Destiny ...by design or chance?
  Linda Davis
They walk among us
June 2017

Special thanks to Sephra Alexander for contributing to this article.

Let's contemplate the notion of destiny. Do our lives unfold by design, wrought by the inescapable hand of "a Powerfuller" than we or are they as susceptible to mere chance and happenstance as the rolling of a die?

Actually, several of us believe we have a destiny.

In the first of many stories featured in the highly inspirational and thought-provoking series They Walk Among Us the Paradise Pulse team looks at the life of an ordinary person who has an extraordinary story to relate about her experiences and exploits. Whether the final outcome of her account is more convincingly by design or chance, you decide.

 

Miraculous Healing or Medical Science?

We have often heard of healings and other occurrences whose explanations would be formidable or, as some would posit, impossible, without the element of a supernatural being or force acting/being put to work, to that end. Undoubtedly, many have refuted such schools of reasoning and have sought to establish natural grounds on which there can be identical results, in the same circumstances. Our concern is which of these arguments is sufficiently sound to withstand close scrutiny.

 

Once Upon a Time...When Fairytales Bloom

So enough with the fluff! Meet Sharon Mohan.

Sharon had the perfect life. She was married to the guy of her dreams and had three beautiful children, Rebekah (the eldest), Zachary and Alex (the youngest). She was also gainfully employed as a Project Manager at one of the leading construction firms in Trinidad. A bed of roses? Hunky dory? Easy like Sqeezy?... Whatever you call it, this sublime sequence of serendipity was no exception to the virulent vicissitudes of life.

 

Trouble in Paradise

So on with it, shall we?

In 2011, Sharon observed a lump in her breast. Being wary that this could signify a fatal blow to her fairytale fortune, she decided to have the area examined at her doctor's office. But it was too late. Sharon was struck with breast cancer. She now staggered about in an unfamiliar world of affliction, bewildered as the good life she had once embraced retracted to become quite estranged. Shocked to reality with the said prognosis, she was inconsolable; her cries irrepressible, her journey now formidable.

As she made her way home, numerous thoughts clouded her mind. The first was the well being of her children — Alex was only 6 months old, Zach was four years old and Rebecca was nine; all of them needed their mother. And what of her husband? How would he cope with all this pressure? These anxieties played and replayed like a broken record. She was no longer concerned with the latest trendy clothes or the newest Hollywood icon. She didn't even care what would be happening on her return to work. These things didn’t matter anymore.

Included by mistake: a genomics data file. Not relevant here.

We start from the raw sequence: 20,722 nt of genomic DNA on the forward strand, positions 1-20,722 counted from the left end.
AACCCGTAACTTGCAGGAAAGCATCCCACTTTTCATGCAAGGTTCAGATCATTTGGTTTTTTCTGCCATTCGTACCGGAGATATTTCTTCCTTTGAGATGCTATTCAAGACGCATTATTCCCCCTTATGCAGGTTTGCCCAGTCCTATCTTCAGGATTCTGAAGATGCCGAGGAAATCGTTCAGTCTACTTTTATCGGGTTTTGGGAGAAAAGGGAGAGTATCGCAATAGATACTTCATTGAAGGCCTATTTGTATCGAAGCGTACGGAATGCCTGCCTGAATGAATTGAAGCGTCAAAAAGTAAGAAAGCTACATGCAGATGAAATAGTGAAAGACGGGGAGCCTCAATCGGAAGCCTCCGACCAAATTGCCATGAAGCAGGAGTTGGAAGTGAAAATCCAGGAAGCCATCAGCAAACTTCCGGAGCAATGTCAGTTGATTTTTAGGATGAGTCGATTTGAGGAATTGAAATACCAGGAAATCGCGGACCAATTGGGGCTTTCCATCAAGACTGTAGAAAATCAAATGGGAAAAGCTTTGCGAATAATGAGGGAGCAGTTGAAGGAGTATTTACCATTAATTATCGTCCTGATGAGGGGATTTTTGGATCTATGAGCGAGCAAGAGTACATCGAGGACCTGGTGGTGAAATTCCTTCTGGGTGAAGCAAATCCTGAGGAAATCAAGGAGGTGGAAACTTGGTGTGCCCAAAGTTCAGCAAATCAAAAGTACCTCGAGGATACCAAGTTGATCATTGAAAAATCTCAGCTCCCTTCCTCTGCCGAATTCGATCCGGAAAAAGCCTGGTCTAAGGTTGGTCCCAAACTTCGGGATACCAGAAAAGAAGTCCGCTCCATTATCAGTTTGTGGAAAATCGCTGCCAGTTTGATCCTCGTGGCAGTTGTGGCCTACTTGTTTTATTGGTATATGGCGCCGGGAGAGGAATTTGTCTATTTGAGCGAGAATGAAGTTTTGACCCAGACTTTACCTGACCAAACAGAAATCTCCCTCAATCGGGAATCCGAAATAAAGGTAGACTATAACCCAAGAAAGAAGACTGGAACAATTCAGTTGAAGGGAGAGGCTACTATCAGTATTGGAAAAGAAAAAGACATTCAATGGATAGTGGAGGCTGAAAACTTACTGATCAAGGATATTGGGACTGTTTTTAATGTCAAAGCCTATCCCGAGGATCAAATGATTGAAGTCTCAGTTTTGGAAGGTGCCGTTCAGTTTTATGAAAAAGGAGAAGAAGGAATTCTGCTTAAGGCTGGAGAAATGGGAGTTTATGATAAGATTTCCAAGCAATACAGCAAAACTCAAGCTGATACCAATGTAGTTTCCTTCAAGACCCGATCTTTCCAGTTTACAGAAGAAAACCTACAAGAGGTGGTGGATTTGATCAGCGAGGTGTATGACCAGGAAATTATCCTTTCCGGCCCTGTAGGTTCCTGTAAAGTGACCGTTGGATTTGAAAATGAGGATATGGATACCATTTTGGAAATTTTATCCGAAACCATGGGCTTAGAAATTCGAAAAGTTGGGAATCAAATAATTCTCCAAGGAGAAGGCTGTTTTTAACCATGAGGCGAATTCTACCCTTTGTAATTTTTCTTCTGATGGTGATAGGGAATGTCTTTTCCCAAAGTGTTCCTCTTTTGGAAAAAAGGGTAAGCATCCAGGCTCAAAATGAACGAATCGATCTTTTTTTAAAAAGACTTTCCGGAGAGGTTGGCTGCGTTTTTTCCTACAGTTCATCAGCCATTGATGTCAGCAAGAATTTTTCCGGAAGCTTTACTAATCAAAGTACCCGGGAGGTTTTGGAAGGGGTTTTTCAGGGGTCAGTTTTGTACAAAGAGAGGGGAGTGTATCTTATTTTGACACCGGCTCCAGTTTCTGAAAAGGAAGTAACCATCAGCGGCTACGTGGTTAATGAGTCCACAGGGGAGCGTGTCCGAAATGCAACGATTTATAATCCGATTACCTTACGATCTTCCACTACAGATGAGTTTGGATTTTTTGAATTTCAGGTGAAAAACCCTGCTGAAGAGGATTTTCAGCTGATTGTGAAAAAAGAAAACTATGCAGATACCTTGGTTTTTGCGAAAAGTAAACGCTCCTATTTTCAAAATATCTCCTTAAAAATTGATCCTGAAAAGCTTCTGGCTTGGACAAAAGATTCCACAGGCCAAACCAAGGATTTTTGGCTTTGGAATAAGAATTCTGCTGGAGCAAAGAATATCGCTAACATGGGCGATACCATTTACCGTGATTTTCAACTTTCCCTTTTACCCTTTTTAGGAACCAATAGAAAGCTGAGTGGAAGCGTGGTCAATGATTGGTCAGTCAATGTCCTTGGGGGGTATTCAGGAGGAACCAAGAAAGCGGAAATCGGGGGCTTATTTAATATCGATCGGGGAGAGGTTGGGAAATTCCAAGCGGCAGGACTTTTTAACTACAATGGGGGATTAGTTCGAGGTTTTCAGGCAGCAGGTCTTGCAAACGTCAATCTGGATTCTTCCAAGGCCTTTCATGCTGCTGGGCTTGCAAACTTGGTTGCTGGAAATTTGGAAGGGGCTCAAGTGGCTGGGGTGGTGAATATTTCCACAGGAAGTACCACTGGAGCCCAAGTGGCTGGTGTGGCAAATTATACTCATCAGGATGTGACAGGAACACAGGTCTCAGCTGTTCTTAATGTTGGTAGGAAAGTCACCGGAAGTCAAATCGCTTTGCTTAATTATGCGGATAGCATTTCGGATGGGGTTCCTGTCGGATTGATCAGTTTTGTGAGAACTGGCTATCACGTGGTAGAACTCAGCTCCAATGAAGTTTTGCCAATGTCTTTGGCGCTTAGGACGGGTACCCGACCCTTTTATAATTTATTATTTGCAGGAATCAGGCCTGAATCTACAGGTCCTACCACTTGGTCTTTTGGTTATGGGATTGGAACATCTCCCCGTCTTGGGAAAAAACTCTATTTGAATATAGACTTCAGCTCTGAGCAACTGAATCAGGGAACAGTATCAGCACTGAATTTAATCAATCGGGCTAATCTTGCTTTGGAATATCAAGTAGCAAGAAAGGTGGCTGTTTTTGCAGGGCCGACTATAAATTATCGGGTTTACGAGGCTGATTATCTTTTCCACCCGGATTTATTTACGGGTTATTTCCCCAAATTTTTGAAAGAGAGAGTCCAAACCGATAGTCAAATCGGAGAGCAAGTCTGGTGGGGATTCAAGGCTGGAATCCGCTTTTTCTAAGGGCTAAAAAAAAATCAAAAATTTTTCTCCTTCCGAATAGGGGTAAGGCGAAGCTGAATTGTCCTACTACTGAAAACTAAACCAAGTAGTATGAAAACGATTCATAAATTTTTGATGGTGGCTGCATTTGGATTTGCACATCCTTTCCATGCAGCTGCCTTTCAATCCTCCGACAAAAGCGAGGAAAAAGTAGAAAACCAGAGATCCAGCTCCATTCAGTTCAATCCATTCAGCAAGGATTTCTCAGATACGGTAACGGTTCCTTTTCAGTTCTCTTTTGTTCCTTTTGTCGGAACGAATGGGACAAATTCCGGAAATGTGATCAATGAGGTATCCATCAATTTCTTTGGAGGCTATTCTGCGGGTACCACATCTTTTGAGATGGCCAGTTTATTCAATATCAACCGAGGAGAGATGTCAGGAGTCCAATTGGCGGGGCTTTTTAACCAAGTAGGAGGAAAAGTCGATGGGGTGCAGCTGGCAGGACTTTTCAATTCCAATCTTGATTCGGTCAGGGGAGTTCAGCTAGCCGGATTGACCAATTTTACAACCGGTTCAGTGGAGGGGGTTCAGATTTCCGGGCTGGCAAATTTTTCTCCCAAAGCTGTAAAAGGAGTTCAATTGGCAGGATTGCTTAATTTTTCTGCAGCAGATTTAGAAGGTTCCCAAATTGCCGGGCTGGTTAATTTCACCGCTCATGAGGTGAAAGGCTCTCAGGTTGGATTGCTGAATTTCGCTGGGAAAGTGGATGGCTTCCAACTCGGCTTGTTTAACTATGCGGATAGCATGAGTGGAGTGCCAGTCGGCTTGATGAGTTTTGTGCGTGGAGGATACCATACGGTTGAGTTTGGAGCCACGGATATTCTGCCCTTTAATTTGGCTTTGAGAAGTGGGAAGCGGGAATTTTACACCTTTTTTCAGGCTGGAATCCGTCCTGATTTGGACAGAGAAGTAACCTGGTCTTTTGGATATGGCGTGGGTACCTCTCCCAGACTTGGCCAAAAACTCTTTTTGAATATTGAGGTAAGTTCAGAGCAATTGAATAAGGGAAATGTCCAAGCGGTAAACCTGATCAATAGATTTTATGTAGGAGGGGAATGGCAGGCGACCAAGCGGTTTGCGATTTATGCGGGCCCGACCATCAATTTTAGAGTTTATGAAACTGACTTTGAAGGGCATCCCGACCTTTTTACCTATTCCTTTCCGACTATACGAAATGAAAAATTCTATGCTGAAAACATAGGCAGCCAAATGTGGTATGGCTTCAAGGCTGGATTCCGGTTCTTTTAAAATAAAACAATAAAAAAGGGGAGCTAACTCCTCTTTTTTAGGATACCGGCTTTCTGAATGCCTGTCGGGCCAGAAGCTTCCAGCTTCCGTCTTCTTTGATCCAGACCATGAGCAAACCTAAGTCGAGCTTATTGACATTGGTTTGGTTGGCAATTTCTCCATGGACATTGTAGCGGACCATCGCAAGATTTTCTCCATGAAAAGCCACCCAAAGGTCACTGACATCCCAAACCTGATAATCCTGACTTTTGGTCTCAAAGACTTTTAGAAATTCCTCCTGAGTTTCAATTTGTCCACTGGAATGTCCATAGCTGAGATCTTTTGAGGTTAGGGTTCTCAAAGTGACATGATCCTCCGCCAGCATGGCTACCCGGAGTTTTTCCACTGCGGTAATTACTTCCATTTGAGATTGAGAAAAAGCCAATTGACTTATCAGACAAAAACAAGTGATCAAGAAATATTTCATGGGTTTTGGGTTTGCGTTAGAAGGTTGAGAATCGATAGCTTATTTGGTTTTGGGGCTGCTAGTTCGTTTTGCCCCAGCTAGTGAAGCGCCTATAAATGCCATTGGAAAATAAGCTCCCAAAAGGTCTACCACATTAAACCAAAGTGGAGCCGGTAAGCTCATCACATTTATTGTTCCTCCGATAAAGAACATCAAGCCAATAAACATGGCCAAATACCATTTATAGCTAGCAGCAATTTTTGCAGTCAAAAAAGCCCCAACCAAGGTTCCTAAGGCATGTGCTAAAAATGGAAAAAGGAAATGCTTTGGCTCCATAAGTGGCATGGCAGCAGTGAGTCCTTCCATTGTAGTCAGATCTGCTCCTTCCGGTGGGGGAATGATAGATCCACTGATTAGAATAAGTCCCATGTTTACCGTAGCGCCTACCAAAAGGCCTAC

Then there was the “Why is this happening to me?" “What did I do to deserve this?” “I must have done something wrong”. But there was no answer to assuage her overwhelming perplexity at this sudden violent assault. Life didn't even give a response.

When Sharon finally arrived home, her despair knew no bounds. She cried and cried and cried. She grappled with the notion of crossing the most difficult hurdle she'd encountered in her life: telling her husband and children that she had cancer.

 

The Road to Recovery

Her doctor tried to give her some hope. He advised that she could undergo surgery to remove the lump, which she opted to do in the latter part of 2011.

Her life now consisted of little more than a series of tests and being prepped for surgery. She then endured a 5 cm diameter breast mastectomy (surgery to remove a breast or part thereof, normally used to treat breast cancer) followed by six sessions of chemotherapy and twenty rounds of radiation treatment.

However, this notorious disease was no easy opponent. In 2012, Sharon experienced yet another scare, with a second lump appearing and necessitating emergency surgery for removal.

 

Family Matters

Sharon’s life was drastically changed. Often debilitated by intoxicating spells of fatigue, she was unable to take proper care of herself and her children. Activities and pastimes that she once took for granted seemed to drift further and further into the realm of the unattainable. She longed to play with her baby and other children, like a regular mother would, but they all naturally grew distant from her. Alex would cling to his daddy, who was often also bombarded by the concerns, discoveries, creations and questions of Zachary and Rebekah. Despite the family's efforts to include her in all their activities, the reality was that to a considerable extent, Sharon was forced to remain helplessly on the sideline of their development while she rested and waited for a wind of change.

 

The Element of Faith

When asked how she felt having to go through the entire ordeal, her response reflected pure desperation: “I did not have a choice...I just wanted to get better”. That wretched feeling made her personal resolutions straightforward enough — "Listen to my doctors and pray a lot".

Sharon attests that her faith in God furnished her with the fortitude she needed to brave the battlefield which was constantly before her. She identifies this spiritual value as the source of her solace, when there was no one who could possibly conceive her hurt, fear and devastation. Sharon recalls vivid memories of being enveloped in reassuring peace when she prayed. In these moments, she was reminded that everything would be alright. She also valued corporate prayer and fellowship with church members. She always felt physically stronger while at church, so get this — the lady never missed a church service!  

 

A Partner's Perspective

This may lead one to ponder: where exactly did Sharon's burdens fall when she cast them with saintly trust in the kindness of providence? Did she, in doing so, inadvertently impose a Sisyphean task on the physically, emotionally and psychologically grappling Mr. Mohan?